The radical reduction of office space does not mean that offices aren’t needed, Fujitsu said.


Under a concept known as a “borderless office,” the firm wants to better clarify the roles of such spaces, setting flexibility, productivity and communication as core values so that offices won’t just be a place for employees to demonstrate that they are there and working.


Remote work will be the norm at the company, but that does not just mean working at home. Fujitsu plans to make use of more third-party co-working spaces while also turning their local branches into satellite offices.


That way, employees whose homes do not offer a productive environment for various reasons — such as issues with space limitations, young children or noise — can drop into nearby offices.


In the meantime, local branches and the Tokyo headquarters will function more as a place to communicate with colleagues to accelerate in-house collaboration. Those offices, which will be basically operate with a hot-desking system, will also be renovated and designed with workers’ health in mind. For instance, they will have a space where relaxing background music will be played and some fitness equipment will be installed.


The plan is expected to come as a major shake-up, but Morikawa said that whether the reform will be successful is eventually up to employees.


“Even if we change our work style and prepare new offices, it will be difficult to make it work unless employees change their mindset,” especially those in leadership positions, who will need to demonstrate the new work style to their teams, he said.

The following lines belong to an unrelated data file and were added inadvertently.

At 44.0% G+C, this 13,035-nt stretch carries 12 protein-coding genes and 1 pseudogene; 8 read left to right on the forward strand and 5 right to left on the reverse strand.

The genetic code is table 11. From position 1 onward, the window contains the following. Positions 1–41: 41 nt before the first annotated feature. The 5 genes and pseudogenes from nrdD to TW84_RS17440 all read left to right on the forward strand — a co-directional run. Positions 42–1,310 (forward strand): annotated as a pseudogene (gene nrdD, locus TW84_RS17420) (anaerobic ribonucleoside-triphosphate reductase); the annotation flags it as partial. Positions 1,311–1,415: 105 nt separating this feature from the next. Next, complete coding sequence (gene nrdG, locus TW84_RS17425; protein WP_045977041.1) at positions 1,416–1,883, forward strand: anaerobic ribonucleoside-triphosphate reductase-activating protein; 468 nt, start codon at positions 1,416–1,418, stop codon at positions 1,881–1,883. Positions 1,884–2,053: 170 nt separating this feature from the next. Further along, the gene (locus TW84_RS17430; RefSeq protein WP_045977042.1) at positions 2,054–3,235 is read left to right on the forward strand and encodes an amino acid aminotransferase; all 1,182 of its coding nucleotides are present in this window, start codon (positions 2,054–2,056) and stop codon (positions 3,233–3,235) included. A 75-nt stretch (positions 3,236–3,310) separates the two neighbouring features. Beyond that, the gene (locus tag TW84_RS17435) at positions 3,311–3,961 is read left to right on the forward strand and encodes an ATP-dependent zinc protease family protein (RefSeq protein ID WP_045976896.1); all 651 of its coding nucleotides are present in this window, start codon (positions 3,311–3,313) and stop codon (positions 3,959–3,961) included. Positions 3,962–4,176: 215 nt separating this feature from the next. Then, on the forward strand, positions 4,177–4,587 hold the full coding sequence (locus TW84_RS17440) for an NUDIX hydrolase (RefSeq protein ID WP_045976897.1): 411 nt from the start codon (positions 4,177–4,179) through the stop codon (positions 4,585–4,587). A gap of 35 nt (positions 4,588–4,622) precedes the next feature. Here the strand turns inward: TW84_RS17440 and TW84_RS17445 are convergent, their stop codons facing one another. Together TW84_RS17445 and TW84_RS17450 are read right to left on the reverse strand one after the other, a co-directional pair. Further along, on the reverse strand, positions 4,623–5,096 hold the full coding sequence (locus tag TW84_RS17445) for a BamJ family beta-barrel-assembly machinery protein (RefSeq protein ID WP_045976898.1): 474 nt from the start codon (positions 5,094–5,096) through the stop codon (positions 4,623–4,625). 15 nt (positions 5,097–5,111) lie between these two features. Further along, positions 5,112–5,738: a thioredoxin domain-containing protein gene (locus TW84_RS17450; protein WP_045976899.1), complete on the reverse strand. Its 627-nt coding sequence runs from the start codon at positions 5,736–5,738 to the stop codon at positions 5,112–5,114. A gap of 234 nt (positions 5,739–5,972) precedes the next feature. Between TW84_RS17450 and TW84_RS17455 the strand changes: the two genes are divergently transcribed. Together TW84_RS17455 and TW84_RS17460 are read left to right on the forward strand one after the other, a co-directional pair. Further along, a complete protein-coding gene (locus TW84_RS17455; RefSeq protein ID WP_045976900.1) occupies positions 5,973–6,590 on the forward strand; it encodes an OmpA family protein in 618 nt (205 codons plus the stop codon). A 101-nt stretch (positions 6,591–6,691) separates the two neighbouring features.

The number of companies that, like Fujitsu, will seek to utilize satellite offices to offer more flexibility to their workers is likely to grow, a shift providing business opportunities for providers of shared workspaces.


“After the end of the state of emergency (in May), I think a lot of companies started thinking hard about how they should change their work style and the role of the office,” said Masami Takahashi, chief strategy officer at WeWork Japan, which runs 36 shared workspace facilities in the country.


Takahashi said WeWork has been receiving more inquiries from companies about having satellite offices and how they can cut office costs.

In a June survey conducted on 1,795 firms by Xymax Real Estate Institute Corp, a Tokyo-based real estate service provider, the proportion of firms that said they want to expand their office spaces plummeted by about half to 12.2 percent from last year. Those that want to shrink jumped more than threefold to 14.3 percent.


Among those that expressed an intention to reduce office spaces, 73.4 percent said they now don’t need as much space due to telework, while 62.5 percent said they want to save on office costs.


WeWork’s clients tend to be companies eager to promote digitalization, but some of the new clients are those from supposedly conservative sectors, Takahashi said.


“We are still in this ‘with coronavirus phase,’ but it seems that the market need is changing,” Takahashi said, referring to the reality of life and work as the virus crisis is ongoing.


Takahashi said physical office space will still be needed as long as it provides more value than just being a place to work. That’s actually where WeWork can offer its strengths, namely chances to meet with people, he said.